While this was going on, nine Do 17s from 9./KG 76 under Hauptmann Joachim Roth were about to cross the Channel at wave-top height. The German plan was that twelve Ju 88s from II./KG 76 would begin by dive bombing Kenley air base, after which the nine Do 17s from 9./KG 76 would take advantage of the confusion among the defenders to carry out a low-level attack on the same target. Meanwhile, KG 1 carried out a high altitude attack against the Biggin Hill airfield using sixty He 111s.
But the German plan failed. The purpose of Hauptmann Roth’s formation flying so low was to avoid detection by the British radar stations. This was successful, but when the nine planes surprisingly came thundering in over the coast at Beachy Head, it had a different effect than the Germans expected. The report from the British air observers worried Park, who had take-off orders sent to Kenley and Biggin Hill, where the Hurricanes and Spitfires from 32, 64, 610 and 615 squadrons were scrambled. Thus a second wave of British fighters was airborne further inland, as yet unaffected by the Bf 109s’ intrusion.
To top it all, the high-altitude and dive bombers were very late. The morning’s clear weather had been replaced by increasing rain, which made the other German bombers lose a lot of time climbing above the clouds before they could assemble in combat formations. The crews on board the low-flying Dornier planes were never informed of this, so they therefore became the first attack wave.
Hauptmann Roth’s nine Do 17s followed the Brighton – London railway northwards. The tracks would lead them right to their target – Kenley airfield. At Croydon, near Kenley, but on the other side of the railway, 111 Squadron was alerted. Twelve Hurricanes went up and were ordered to circle 100 feet above Kenley, which unit commander Squadron Leader John Thompson thought was ‘insane’. He soon had reason to change his mind – when the nine Dornier bombers broke out of the haze in the direction of Reigate. While the bombers fanned out towards the four large hangars, fuel depot and operations room, Thompson ordered his fighters out of the target area to get around behind the bombers.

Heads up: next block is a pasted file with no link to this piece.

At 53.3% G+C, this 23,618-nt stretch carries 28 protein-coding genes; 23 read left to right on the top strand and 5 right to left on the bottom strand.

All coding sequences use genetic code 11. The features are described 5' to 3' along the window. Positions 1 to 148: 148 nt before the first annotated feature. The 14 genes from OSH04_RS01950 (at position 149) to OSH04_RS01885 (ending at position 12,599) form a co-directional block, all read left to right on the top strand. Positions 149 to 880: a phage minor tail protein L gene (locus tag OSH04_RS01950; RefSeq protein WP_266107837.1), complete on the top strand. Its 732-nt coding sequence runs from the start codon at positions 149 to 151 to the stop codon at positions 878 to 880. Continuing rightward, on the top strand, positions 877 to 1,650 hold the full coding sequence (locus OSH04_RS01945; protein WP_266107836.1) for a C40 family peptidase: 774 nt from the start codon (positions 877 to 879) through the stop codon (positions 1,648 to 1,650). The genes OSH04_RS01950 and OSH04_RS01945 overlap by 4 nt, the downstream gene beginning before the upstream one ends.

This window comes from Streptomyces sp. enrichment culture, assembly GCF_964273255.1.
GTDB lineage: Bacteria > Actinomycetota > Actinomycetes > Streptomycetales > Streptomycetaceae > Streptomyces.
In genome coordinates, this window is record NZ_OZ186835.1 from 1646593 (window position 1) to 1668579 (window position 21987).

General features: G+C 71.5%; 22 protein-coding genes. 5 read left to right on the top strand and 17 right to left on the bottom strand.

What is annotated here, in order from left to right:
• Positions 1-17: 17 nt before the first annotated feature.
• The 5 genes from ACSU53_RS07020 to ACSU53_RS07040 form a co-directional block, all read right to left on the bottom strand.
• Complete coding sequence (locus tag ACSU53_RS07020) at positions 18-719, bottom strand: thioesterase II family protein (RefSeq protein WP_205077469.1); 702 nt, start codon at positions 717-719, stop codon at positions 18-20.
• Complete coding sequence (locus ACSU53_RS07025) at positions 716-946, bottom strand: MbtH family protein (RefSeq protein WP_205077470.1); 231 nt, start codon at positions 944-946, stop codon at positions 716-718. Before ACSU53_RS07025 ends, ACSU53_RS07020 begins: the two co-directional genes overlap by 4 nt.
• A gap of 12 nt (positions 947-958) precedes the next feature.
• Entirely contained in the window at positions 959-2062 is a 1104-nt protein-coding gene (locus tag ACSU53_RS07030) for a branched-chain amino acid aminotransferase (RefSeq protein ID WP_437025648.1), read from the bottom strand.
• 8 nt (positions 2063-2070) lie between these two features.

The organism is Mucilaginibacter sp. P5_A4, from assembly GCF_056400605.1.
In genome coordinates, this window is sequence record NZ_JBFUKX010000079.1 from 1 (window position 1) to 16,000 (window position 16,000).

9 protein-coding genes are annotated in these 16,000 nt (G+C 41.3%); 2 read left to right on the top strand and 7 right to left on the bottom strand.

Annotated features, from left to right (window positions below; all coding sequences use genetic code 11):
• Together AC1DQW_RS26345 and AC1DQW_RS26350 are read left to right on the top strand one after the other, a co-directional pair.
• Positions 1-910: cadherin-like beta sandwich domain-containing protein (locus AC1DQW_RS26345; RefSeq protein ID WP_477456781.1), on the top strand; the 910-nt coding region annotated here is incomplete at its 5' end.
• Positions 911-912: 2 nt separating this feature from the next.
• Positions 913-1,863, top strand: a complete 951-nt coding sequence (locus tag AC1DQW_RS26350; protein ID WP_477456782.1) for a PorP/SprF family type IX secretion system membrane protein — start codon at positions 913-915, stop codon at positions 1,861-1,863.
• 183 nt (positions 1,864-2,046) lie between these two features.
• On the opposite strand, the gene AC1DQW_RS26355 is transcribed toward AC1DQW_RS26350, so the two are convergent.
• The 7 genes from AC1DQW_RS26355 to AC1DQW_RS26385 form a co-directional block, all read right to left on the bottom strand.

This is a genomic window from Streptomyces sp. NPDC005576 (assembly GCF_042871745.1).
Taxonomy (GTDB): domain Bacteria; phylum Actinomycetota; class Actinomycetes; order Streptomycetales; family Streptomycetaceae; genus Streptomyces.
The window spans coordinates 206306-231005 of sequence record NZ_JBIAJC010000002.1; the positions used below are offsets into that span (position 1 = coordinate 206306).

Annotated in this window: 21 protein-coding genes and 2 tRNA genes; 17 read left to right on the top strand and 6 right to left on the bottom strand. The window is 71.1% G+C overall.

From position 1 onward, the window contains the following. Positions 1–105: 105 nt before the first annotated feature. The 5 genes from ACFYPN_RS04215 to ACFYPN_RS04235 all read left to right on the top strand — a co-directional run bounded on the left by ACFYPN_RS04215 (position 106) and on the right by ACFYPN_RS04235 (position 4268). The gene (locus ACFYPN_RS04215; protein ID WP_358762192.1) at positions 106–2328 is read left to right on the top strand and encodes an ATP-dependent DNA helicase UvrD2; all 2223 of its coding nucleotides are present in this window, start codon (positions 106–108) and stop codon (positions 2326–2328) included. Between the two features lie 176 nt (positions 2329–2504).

The airfield’s air defences hastily launched their PAC – ‘Parachute and Cable’, a countermeasure against low-level attacks consisting of a 500-foot steel cable that was fired up to its full length in the air and then sank down under a parachute. The nine bombers flew straight into the maze of steel cables that popped up like a snake-charmer’s snakes in front of them, and dropped their bombs. Chaos broke out on the ground and in the air. Oberleutnant Rudolf Lamberty, the pilot of Roth’s ‘F1+ DT’, had no chance to turn away but ran into one of the wires. Anti-aircraft machine guns also opened fire furiously, hitting Roth’s plane and setting it on fire. The entire crew survived – albeit as prisoners of war. The crew of ‘F1+HT’ were not that lucky; it perished when their plane crashed in a field just outside the airfield. Oberleutnant Magin, the pilot of another Do 17 from 9./KG 76, collapsed in his seat mortally wounded and involuntarily pushed the control column forward. His observer, Oberfeldwebel Wilhelm Friedrich Illg, threw himself forward and grabbed the control column, and at the last moment succeeded – just ten metres above the ground – in pulling the plane out of its dive. In addition, according to the German report, he succeeded in dropping the remaining eight bombs.